Tuesday, 22 June 2010
The Willie Wonka of Thai cuisine
By Nathalie Bonney
The best thing about Willie Wonka's chocolate factory wasn't the glass elevator. Who care's about going to space when you've got a chocolate river to slurp from? By combining food and drink into one de-lish dining experience Wonka had the crazy kids from Roald Dahl's book eating out of the palm of his hand (to be fair, they probably thought his hands were made out of Liquorice and sherbert). Milkshakes, slimfast and whatever other ghastly diet drinks are on the market, all fall into the liquid meal category, and yet Thai restaurant
Patara is trying to do the same thing with its new Chao phraya cocktail.
Created as part of an exclusive cocktail menu for this week's Taste of London food festival in Regents Park, head bartender Chaiya has mixed together vodka, Tia Maria, chilli, lime juice, mango puree, holy basil and coriander leaves to create a drink that epitomises Patara’s fine balance of delicate yet tasty flavours.
I'm not a fan of Tia Maria, usually finding it too sickly, but I thought I'd show willing after I initially put in a poor show on the food journalism adventurous front, playing it safe with a Thai Pimms, which was pretty similar, bar ginger in the place of strawberries.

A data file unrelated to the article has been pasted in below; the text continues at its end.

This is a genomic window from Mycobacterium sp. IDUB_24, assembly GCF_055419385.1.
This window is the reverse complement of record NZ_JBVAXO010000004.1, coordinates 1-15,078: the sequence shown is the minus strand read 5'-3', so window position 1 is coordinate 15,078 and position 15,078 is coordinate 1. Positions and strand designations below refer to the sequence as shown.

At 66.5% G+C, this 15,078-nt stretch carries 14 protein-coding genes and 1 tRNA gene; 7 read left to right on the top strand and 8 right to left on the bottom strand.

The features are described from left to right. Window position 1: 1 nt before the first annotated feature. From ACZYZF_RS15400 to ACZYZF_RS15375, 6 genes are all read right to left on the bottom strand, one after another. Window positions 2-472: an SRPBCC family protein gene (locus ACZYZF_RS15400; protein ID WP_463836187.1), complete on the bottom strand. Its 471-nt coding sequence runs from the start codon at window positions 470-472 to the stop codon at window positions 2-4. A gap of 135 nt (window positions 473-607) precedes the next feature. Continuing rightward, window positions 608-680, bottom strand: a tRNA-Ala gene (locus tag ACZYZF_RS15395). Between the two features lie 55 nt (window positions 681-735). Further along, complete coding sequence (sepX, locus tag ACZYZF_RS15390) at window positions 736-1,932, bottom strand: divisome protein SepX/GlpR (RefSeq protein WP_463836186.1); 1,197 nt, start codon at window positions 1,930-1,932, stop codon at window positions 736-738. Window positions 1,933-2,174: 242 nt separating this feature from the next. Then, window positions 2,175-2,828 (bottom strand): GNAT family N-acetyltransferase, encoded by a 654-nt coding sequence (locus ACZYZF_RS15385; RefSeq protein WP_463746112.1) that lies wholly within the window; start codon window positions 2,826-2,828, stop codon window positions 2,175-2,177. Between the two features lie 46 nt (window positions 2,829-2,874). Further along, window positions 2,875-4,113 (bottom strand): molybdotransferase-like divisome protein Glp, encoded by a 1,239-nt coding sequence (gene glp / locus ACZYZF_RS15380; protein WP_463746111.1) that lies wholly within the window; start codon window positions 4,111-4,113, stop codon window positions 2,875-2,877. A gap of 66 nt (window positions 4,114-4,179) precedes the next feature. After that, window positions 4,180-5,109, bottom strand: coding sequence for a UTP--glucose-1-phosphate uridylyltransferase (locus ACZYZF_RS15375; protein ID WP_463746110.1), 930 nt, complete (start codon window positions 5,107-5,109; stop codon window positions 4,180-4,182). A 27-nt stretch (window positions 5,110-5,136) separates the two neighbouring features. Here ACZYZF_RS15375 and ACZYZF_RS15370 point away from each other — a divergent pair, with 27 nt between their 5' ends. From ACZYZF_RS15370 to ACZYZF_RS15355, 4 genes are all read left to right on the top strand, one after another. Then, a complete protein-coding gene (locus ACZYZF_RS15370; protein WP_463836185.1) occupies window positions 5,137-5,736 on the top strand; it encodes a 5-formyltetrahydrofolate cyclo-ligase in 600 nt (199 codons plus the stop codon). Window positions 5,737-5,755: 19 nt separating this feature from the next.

My Chao Phraya (pictured here) was part gazpacho, part bloody Mary. I haven't drunk anything like it before, and it works. A sip and the first thing that hits is the mango mixed with chilli, like a Thai salsa, then the coriander and a savoury tang takes over. There's definitely a spicy kick to it but the best thing about Chao Phraya is the freshness of it. "The overriding theme of the cocktails is that they are fresh, deriving from Thai flavours," explains one of the ever-so polite waiting staff. Chaiya's wishes to call the drink Tom Yum soup were vetted on the grounds that it would put off cocktail sippers, but, for me, that's its beauty. Still, I imagine Korma milkshake or Bisto protein juice would likewise not go down too well with prospective punters.
Main course over it was time to sample some of the other delights: the Siam Ruby with fresh pomegranate seeds, juice, vodka and ginger was a fruity treat and less sweet than the Patara Passion's passion fruit puree mix but not as sweet as the Lychee Collins. This was a little too sickly for my liking but my friend slurped hers up easily.
These cocktails aren't available in the restaurant just yet but if they prove popular at Taste they should hopefully make it on to the main menu. Potentially, the Thai restaurant could also soon open up the front area of its restaurant, where sofas and the relaxed vibe would be perfect for people who just want to come in for a drink. It's still licensed as just a restaurant at the moment but Patara’s people are working on a later licence that should see visitors enjoying all the flavours of the restaurant in a glass.
The Willie Wonka of Thai cuisine has definitely come up with some deluxe cocktails for Taste of London. I'd like to imagine myself sipping one on a Thai beach, or at least in a sunny Regent’s Park - and hopefully before too long on one of its snug sofas on Greek Street at Patara.